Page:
UK's top soldier laments Britons' waning appetite for wars

By Andrew Osborn

LONDON (Reuters) - The head of Britain's armed forces said on Wednesday his country had become sceptical about projecting military force around the world after two back-to-back wars, urging Britons not to lose what he called their "courageous instinct".

Speaking just over three months after the British parliament voted against military action in Syria, Nicholas Houghton's comments reflect anxiety in the armed forces about what they view as a growing political and public reluctance to use them to intervene in global hot spots.

Military chiefs are concerned military inaction could threaten Britain's global reach and undermine their own ability to protect and increase an already reduced defence budget at a time of fiscal austerity.

"The UK's armed forces have never, in the 40 years I have known, been held in such popular high regard," Houghton told the Royal United Services Institute (RUSI) in a speech in London.

"But the purposes to which they have most recently been put has seldom been more deeply questioned. As a nation we have become a touch sceptical about the ability to use force in a beneficial way."

British troops helped topple Saddam Hussein in Iraq and have spent 12 years fighting the Taliban in Afghanistan, a country they are due to leave by the end of next year.

Yet polls show the British public is sceptical about what those interventions achieved and Prime Minister David Cameron's shock failure to win parliament's approval for a limited military strike on Syria prompted a bout of hand wringing about the former imperial power's role in the world.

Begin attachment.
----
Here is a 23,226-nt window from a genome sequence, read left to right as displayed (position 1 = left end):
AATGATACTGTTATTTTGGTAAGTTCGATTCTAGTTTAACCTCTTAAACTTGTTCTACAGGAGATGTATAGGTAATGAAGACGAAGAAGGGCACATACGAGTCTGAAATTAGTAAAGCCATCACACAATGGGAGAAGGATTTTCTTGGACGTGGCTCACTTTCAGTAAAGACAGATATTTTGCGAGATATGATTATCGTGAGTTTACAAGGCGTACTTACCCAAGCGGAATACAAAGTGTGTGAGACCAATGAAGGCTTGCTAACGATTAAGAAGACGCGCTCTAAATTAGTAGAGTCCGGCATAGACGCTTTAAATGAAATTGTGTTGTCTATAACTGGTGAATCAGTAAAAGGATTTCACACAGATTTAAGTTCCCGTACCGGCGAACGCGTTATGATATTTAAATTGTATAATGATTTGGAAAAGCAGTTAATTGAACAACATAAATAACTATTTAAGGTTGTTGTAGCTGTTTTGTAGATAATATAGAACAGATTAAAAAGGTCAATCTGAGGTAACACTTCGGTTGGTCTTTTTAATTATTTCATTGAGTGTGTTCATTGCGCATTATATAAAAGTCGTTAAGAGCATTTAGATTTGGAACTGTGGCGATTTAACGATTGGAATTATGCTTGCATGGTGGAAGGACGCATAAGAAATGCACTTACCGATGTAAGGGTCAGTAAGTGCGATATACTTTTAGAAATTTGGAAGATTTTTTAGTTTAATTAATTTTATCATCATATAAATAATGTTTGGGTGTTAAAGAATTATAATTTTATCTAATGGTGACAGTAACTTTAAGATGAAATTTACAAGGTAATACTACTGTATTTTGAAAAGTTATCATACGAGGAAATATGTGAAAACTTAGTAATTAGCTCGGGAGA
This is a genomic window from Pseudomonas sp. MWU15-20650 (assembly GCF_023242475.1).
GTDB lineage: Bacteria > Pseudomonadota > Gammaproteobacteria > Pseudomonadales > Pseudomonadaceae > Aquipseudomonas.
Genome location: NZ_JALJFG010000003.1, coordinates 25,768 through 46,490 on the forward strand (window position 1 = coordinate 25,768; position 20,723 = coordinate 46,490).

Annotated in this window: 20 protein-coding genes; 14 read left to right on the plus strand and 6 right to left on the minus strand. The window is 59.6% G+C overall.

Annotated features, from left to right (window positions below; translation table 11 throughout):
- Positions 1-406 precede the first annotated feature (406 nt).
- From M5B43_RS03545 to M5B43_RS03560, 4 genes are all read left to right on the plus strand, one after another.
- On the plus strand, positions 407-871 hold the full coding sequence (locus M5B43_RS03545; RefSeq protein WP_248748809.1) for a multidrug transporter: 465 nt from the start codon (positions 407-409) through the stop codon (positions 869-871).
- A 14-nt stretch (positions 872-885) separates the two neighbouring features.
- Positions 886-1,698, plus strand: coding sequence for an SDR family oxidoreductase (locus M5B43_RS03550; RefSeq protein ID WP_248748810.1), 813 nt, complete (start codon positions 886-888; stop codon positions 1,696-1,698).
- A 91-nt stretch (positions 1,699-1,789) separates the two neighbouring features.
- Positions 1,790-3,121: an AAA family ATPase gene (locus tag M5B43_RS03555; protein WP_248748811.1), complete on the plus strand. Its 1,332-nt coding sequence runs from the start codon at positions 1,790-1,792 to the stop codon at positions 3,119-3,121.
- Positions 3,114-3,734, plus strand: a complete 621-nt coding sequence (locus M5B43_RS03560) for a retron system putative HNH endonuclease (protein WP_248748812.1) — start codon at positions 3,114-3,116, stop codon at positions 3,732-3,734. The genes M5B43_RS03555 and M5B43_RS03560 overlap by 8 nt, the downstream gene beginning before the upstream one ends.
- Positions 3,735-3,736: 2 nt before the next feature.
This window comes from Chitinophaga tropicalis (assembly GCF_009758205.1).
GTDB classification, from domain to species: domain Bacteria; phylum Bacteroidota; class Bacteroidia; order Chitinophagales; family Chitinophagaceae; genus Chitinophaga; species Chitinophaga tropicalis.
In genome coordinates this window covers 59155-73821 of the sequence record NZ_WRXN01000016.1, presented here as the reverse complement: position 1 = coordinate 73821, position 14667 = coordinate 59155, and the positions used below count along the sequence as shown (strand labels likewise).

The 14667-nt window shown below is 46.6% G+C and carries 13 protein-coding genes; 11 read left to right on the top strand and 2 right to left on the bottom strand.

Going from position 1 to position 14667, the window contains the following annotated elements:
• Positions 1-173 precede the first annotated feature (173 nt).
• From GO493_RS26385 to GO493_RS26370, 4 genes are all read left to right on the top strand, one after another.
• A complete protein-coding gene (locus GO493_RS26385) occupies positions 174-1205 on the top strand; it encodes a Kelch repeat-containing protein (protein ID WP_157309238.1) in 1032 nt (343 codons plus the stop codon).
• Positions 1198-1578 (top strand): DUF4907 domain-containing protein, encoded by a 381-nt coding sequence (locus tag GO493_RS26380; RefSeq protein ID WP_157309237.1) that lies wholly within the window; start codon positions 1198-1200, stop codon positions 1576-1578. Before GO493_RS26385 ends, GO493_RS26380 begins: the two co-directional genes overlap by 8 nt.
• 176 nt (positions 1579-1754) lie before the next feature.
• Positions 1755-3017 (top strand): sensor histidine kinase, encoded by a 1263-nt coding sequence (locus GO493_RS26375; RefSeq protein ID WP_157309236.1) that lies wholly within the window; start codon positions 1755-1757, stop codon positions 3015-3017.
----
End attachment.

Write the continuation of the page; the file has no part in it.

Houghton said one of his biggest challenges was to try to "re-validate" the use of military force in the minds of government and the wider public, saying he had watched French forces intervene in Africa recently with admiration.

"The final part of the paradigm has the potential to become the most damaging of all," he said.

"It is the creeping aversion to risk in the employment of our armed forces. We must be careful as a society and as a professional military not to lose our courageous instinct since it is one of the things which keeps us in a class-apart."

With a military budget of $61 billion, Britain was the world's fourth largest spender after the United States, China and Russia in 2012, but the Conservative-led government has cut expenditure and jobs to try to tackle a large budget deficit.

Houghton said the government would have to recalibrate its defence strategy at some point because if it remained unchanged the country would receive "exquisite equipment", but not have enough people to man that equipment or train on it.

Britain's Royal Navy was "perilously close" to having such staffing problems, he said.

(Editing by David Evans)